This amounts to stealing from their future selves, some financial planners say.
Drawing down retirement savings early leaves less for one’s golden years, and leaves less runway for future investment growth.
Some of this behavior was likely necessary for many people to fund basic living costs, given the extreme economic hardship and historic job loss caused by Covid-19. Many Americans had already been living paycheck to paycheck before the pandemic.
But one behavioral trick — thinking of one’s 401(k) more like a pension or Social Security — could have helped temper the whims of the more trigger-happy savers, according to experts.
“It could conceivably sober someone up who’s thinking about withdrawing more than they need to get by,” said Mark Iwry, a nonresident senior fellow at the Brookings Institution and a former senior advisor to the Treasury secretary during the Obama administration.
The CARES Act, a coronavirus relief law enacted in March, made it easier to pull money from one’s 401(k).
The law allowed savers to pull out up to $100,000 in coronavirus-related distributions, penalty-free, through the end of 2020. Income tax could be spread over three years to minimize the tax hit.
Many took advantage.
Roughly 711,000 people saving with Fidelity Investments took such a distribution between April 1 and June 30 — representing about 3% of the company’s eligible 401(k) and 403(b) plan participants. More than 18,000 asked for the full $100,000.
More than 78,000 individuals with 401(k) savings at Vanguard Group took a coronavirus distribution as of May 31. On average, savers withdrew 60% of their 401(k) account.
The typical Vanguard client pulled out $10,413, was 43 years old and made $62,000 a year, according to the company. Assuming 4% net investment growth, this person could have turned that distribution into $25,000 by retirement age, Vanguard found.
This is where the behavioral trick comes in.
Income from Social Security and pension plans is paid in regular, monthly installments. But 401(k) savers are more apt to think of their nest egg in aggregate.
This may be unsurprising, given 401(k) account statements have historically focused more on the lump sum someone has saved rather than the income they can hope to generate from that savings.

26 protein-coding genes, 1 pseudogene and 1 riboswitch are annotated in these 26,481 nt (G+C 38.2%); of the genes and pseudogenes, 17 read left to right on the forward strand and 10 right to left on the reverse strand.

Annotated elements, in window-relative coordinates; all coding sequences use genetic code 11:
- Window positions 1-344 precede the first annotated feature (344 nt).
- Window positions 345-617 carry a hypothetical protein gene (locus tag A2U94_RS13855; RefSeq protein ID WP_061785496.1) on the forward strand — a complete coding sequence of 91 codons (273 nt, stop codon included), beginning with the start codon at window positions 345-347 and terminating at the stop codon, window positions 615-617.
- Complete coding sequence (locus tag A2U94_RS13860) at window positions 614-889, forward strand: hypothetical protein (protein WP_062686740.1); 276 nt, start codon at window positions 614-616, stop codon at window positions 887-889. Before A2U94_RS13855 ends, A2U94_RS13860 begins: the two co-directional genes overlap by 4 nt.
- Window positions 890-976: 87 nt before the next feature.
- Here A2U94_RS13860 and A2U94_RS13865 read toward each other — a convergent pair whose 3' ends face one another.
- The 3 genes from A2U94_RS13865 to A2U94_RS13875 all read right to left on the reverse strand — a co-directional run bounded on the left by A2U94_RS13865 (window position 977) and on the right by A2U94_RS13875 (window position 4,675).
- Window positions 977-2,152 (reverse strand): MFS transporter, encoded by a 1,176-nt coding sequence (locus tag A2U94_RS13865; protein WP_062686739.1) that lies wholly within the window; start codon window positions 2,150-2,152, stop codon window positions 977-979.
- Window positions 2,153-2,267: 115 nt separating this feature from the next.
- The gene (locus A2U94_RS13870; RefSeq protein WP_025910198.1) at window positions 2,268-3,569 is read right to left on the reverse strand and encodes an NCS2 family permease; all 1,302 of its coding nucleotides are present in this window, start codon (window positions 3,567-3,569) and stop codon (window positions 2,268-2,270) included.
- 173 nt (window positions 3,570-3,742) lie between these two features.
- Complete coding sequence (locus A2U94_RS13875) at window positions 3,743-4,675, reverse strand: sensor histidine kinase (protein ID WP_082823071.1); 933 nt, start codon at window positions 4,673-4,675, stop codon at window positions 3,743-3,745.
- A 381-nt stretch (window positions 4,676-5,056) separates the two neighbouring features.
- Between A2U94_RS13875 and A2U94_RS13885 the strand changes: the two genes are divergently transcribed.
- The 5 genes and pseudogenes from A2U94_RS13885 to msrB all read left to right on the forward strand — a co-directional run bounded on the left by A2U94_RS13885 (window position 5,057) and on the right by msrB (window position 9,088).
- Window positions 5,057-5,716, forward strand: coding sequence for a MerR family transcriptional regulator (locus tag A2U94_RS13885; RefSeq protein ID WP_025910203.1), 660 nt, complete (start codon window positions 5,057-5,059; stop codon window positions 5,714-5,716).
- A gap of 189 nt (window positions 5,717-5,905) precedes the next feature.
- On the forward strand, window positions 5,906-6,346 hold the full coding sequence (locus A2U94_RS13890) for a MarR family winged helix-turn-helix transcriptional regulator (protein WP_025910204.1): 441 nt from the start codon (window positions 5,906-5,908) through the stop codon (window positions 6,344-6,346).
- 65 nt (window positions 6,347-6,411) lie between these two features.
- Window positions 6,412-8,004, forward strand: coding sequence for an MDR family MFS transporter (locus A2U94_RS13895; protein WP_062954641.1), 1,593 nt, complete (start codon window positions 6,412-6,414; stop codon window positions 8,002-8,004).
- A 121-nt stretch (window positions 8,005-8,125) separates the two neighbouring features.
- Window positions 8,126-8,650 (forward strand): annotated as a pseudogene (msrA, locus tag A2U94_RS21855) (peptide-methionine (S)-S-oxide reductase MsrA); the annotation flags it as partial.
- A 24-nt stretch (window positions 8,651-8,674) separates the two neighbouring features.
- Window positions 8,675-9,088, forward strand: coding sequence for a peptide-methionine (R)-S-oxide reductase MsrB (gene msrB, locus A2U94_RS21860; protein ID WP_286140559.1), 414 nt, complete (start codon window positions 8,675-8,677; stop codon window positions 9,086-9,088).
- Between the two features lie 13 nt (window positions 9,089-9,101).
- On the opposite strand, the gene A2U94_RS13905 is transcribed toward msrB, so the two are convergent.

This does a disservice to retirement savers, who are used to thinking in short-term installments, like with paychecks and bills, for example, experts said.
Thinking in lump sum terms can distort one’s view of how far their wealth extends — and may lead savers to think they can afford to withdraw money, to their detriment, experts said.
Take an old-school approach to retirement planning: the 4% rule.
Using this rule, a saver with $1 million could withdraw just $40,000 (4% of their account) in their first year of retirement, adjusting that value for inflation each year, to have a high probability of not outliving their savings over a 30-year-long retirement.
That amounts to about $3,300 a month before taxes — a sum perhaps more modest than anticipated. (This would, of course, be supplemented by Social Security in many cases and any other savings investors have handy.)
“At some point, they need to ask the question, what does this [lump sum] mean? How do I look at this in a way that’s relevant to me retiring one day?” said Fred Reish, an attorney at the law firm Drinker Biddle & Reath and a retirement expert.
‘Dose of reality’
Lawmakers are trying to shift Americans’ thinking.
Last year, Congress passed a law, the SECURE Act, requiring 401(k) statements to provide an estimate of what one’s account balance translates to in terms of monthly income.
Earlier this month, the U.S. Labor Department issued more specific rules around this provision.
Some 401(k) plans and companies already provide such information to savers. Investors in plans that don’t will likely start seeing these projections in 2022, Reish said.
“It’s a dose of reality,” Iwry said.
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